“This training will help destigmatize having bed bugs and, by emphasizing prompt reporting and cooperation, will help landlords and residents fight bed bugs as a team,” said Heidi Palutke, senior vice president of compliance and education for the California Apartment Association.
The animated narrator, modeled after UCCE staff researcher Casey Hubble, urges renters to alert their property manager promptly if they suspect bed bugs are in their home so pest management professionals can rid the home of the biting insects and prevent them from spreading.
Bed bugs can go without feeding for many days to several months, depending on life stage, temperature and humidity, according to the UC Integrated Pest Management Program. Adult bed bugs may live one year or more and produce as many as four generations.
The bed bug course was produced with funding from the California Department of Pesticide Regulation. The digital artistry was created by Sergey Litvinenko and his colleagues at Geosphere LLC.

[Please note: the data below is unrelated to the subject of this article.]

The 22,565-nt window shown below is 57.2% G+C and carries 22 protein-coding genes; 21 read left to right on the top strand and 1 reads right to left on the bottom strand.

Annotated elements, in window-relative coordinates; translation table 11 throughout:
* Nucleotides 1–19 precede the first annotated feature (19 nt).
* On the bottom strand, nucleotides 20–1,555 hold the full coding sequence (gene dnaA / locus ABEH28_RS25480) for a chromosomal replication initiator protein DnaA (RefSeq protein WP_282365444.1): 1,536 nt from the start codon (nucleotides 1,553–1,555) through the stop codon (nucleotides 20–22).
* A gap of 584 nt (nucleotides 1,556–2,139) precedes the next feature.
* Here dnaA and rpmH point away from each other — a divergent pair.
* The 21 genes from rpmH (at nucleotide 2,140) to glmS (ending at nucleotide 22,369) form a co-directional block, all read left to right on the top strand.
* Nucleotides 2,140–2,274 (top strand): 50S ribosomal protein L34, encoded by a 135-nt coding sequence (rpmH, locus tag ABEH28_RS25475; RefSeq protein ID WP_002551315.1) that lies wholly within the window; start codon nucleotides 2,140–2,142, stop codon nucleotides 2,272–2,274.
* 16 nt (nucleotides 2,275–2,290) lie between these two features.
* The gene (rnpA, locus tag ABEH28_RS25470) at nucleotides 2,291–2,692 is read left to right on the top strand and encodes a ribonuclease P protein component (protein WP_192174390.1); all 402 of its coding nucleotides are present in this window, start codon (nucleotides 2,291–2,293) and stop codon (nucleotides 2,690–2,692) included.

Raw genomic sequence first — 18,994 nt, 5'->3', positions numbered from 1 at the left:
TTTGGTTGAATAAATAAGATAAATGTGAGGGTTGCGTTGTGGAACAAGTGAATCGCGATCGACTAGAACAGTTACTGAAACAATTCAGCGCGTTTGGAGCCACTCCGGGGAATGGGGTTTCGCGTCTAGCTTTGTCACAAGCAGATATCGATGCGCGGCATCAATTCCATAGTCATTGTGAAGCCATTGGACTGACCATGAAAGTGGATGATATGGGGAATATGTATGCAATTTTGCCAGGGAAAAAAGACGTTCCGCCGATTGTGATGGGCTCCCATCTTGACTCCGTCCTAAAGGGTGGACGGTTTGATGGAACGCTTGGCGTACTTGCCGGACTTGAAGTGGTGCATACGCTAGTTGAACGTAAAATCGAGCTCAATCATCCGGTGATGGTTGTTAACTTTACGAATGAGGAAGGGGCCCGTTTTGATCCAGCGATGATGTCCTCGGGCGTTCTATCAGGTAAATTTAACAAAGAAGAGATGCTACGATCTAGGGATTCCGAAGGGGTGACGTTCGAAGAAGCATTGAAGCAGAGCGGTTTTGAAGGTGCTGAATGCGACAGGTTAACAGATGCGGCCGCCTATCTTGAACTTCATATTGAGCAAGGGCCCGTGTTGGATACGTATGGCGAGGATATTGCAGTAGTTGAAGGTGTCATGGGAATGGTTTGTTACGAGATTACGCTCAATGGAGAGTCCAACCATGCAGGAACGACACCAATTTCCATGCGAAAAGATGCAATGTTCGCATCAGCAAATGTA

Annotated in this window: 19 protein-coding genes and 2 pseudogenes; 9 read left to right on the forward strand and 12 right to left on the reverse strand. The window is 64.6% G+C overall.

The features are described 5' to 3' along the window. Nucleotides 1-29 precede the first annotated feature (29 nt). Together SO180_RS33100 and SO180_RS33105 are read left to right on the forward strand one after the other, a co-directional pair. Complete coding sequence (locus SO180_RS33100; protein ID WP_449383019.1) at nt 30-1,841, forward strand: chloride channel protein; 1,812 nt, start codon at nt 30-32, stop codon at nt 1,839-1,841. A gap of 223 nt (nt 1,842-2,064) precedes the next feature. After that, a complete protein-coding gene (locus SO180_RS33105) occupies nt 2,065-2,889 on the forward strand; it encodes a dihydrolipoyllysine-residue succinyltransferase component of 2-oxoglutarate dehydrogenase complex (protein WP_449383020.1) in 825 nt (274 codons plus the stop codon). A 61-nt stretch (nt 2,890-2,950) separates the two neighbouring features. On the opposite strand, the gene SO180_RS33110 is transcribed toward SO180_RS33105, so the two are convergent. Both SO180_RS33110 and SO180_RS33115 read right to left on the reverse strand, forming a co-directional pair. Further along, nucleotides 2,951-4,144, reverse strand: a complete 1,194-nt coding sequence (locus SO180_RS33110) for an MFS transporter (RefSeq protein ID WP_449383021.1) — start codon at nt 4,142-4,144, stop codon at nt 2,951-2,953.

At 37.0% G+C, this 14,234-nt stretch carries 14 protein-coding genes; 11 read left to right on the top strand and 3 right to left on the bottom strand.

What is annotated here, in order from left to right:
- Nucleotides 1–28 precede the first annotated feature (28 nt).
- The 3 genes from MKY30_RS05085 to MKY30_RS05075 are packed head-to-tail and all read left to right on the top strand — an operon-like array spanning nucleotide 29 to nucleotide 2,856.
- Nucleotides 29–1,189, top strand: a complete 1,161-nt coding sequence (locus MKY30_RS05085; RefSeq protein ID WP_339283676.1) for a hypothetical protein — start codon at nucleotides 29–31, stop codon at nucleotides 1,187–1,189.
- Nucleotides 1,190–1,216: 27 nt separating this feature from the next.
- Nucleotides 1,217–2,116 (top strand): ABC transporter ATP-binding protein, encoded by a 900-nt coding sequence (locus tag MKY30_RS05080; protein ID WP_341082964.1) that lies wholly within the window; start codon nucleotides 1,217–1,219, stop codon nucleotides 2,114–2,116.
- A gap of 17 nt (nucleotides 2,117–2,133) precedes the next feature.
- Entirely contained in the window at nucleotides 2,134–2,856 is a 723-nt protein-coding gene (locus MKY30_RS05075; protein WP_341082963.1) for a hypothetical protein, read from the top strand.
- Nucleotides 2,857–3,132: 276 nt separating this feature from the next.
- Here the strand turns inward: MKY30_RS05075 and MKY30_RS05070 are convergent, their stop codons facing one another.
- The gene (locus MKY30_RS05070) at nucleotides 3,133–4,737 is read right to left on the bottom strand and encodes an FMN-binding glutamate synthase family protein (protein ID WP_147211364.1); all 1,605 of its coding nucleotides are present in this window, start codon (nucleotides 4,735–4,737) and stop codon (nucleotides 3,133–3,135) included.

Termites can eat you out of house and home by chewing through wood and weakening the structure. The results of a new termite study led by entomologists at UC Riverside may enable homeowners to rid their homes of termites with a safer, effective pest control approach.
“Combining a volatile essential oil with heat might reduce callbacks for pest management professionals and potentially lead to lower risk of heat damage to things in the homes,” said Dong-Hwan Choe, UC Cooperative Extension specialist in the Department of Entomology at UC Riverside.